I was clipping my son’s toenails yesterday, a weekly ritual at our house, which is why, as with all things we do routinely, I’d failed to notice something painfully obvious: anyone with feet that big should be able to clip their own toenails.
My boys wear men’s size ten shoes. They are eleven years old. And I don’t mean eleven dog-years. But like puppies, the disproportionately large size of their feet simultaneously terrifies (They’re going to be so tall!) and delights (They’re going to be so tall!) me.
I know their enormous feet didn’t happen overnight. It was only a couple of years ago they hit the milestone of having their shoe size surpass mine. But like anything you see everyday, you fail to notice the changes as they happen, because they happen so incrementally.
We try to increase their responsibilities incrementally as well. Although, sometimes we get the timing wrong. Perhaps they were too young to start cleaning their fish tanks solo. (The watermark on the living room ceiling should disappear with a fresh coat of paint.) The converse is also true.
I forget at what age we started having them clear their plates from the table—it was pretty young. At the time, they’d clear only their plates using both hands. To ask them to balance their drinking glass and a plate would have been asking for trouble. However, they were ten before it occurred to us they’d reached a level of coordination necessary to clear their glassware as well. I mean, duh. How did that one get by us for so long? Which begs the question, what else are we missing?
On Mother’s Day, I had them wash their first load of laundry. I thought it was a terrific Mother’s Day gift. Pink underwear for everyone! They grumbled through the entire process, but they did complete the task after I explained I was not about to spend my Mother’s Day washing dirty gym uniforms because they forgot to bring them home in a timely manner. And isn’t being a mom really about teaching your children to, eventually, become self-sufficient?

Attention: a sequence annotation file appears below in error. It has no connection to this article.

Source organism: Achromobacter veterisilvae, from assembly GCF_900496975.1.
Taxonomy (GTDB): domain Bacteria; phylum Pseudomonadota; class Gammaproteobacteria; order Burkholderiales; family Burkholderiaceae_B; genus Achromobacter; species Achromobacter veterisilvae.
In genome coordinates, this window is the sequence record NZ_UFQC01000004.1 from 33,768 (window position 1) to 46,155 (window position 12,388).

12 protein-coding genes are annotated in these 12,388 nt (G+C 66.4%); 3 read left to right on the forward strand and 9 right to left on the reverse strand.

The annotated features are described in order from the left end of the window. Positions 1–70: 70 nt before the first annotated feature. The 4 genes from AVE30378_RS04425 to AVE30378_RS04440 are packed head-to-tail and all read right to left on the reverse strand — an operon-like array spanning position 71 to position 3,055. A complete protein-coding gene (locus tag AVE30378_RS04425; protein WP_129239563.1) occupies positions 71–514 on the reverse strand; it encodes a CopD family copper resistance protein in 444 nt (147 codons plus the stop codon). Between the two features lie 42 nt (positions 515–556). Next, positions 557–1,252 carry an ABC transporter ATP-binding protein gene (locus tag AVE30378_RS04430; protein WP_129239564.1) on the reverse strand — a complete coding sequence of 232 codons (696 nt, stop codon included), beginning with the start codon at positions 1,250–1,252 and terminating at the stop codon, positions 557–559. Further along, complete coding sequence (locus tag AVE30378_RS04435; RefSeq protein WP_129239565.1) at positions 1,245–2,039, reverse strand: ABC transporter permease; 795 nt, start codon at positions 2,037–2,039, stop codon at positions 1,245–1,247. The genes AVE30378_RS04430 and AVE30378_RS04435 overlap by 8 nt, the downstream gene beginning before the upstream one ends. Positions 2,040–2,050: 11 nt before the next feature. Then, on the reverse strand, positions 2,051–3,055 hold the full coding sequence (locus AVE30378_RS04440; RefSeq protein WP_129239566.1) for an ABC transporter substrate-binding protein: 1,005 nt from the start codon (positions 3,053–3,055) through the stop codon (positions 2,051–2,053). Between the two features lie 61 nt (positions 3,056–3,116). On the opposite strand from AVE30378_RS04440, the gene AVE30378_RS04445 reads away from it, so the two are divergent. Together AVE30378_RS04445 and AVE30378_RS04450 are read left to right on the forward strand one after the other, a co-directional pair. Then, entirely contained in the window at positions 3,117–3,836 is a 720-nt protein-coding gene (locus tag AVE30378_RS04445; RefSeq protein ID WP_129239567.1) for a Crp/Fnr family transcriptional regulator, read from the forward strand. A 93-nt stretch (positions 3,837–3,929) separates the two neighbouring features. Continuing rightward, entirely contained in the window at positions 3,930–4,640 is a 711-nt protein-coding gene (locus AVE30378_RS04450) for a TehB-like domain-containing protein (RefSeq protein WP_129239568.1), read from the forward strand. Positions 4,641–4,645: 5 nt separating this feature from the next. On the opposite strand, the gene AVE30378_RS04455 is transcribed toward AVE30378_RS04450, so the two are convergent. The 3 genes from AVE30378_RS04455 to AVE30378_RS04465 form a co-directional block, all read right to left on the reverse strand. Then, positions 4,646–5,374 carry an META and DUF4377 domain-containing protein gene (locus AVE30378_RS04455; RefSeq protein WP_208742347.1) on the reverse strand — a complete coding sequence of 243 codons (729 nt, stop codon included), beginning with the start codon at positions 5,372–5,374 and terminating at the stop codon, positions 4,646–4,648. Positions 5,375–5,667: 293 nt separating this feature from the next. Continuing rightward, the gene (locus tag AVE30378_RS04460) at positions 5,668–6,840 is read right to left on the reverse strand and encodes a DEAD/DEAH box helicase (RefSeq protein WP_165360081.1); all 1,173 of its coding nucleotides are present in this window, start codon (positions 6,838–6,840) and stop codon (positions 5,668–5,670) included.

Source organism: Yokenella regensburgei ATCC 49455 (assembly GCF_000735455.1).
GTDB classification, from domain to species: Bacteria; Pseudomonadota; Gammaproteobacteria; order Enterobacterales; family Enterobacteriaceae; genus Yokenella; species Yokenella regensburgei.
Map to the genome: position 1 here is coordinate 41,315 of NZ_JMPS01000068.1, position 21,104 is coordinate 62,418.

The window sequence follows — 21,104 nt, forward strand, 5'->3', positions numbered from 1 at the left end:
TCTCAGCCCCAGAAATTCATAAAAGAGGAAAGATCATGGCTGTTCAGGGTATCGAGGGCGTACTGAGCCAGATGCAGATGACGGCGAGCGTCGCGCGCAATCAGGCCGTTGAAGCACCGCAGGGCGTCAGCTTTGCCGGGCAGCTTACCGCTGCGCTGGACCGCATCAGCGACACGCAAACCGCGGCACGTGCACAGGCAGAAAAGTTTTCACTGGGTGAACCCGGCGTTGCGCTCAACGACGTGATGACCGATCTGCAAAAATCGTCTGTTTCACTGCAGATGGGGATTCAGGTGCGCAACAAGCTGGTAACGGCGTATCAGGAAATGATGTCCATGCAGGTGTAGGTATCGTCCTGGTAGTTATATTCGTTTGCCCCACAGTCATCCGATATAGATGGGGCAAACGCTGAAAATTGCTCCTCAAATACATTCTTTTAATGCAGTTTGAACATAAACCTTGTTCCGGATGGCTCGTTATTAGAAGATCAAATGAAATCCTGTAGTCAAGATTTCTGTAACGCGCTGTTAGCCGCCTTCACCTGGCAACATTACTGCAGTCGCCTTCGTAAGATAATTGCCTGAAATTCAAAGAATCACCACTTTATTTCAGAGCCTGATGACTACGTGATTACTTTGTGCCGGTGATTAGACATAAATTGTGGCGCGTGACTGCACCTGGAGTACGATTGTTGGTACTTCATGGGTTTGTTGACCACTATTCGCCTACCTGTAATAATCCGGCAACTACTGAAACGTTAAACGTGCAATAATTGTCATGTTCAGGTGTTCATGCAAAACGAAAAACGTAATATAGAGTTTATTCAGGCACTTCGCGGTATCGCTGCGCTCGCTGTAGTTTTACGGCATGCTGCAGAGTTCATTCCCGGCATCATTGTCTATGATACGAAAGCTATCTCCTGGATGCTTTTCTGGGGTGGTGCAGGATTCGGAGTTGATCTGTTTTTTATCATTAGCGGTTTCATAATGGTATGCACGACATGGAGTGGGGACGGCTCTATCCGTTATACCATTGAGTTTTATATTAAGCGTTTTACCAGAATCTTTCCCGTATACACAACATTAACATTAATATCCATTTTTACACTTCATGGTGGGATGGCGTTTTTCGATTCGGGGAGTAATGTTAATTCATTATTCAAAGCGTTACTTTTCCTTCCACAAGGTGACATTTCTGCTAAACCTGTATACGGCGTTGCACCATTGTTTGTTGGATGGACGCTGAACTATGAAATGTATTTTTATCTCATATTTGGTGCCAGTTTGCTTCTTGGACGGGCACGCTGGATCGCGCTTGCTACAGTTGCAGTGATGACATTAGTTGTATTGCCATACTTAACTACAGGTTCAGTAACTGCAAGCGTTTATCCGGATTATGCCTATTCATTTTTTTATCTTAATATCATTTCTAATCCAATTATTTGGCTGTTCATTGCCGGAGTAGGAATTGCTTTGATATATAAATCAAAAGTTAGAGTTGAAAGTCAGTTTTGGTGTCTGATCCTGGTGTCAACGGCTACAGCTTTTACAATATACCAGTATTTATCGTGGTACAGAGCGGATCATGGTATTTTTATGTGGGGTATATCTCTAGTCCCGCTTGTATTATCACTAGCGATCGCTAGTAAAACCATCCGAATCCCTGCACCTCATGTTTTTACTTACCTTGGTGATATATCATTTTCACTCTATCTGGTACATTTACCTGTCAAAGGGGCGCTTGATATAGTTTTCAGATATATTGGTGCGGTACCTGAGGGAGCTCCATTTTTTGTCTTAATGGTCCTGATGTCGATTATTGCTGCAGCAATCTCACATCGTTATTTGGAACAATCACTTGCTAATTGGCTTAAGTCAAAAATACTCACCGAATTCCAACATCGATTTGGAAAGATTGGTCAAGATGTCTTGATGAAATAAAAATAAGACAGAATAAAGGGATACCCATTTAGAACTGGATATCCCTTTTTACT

I often approach these new milestones with a little speech that begins, “There comes a time in every young man’s life, when he’s old enough to—” Fill-in the blank here: pick up his dirty socks off the floor; get his mother a can of Diet Pepsi from the fridge or file his own Social Security benefits application.
It’s hard to tell sometimes what life-skill challenges they’re ready for. Tasks like doing laundry and fetching a diet Pepsi are one thing—but what about a trip to the store? There’s a grocery within two blocks walking distance and one night, before a dinner party, I asked them to run down and get me some fresh rosemary. My sitter, on her way home for the evening, was mortified. “How can they do that? I will get it!” I simply agreed and let her go, not because I didn’t think my boys capable—there are two of them, the streets that needed crossing are side streets and they’re approaching their black belts in Tai Kwan Do. But there’s this part of me that still isn’t sure. They’d never gone there alone before. We do live in the city. Does my recipe really need fresh rosemary?
There are so many new things they’re capable of now, like helping to carry in groceries or unload the rafts of paper products I buy at Costco. Once, they even single-handedly (well, double-handedly) made brownies. I’m sure there are a lot more ways we could be challenging them. And even though I’m still a little hesitant to send them to the store (unless of course, it’s a culinary emergency) I am certain of this: the very next life-skill they will learn, will be how to clip the nails on those men’s size ten toes.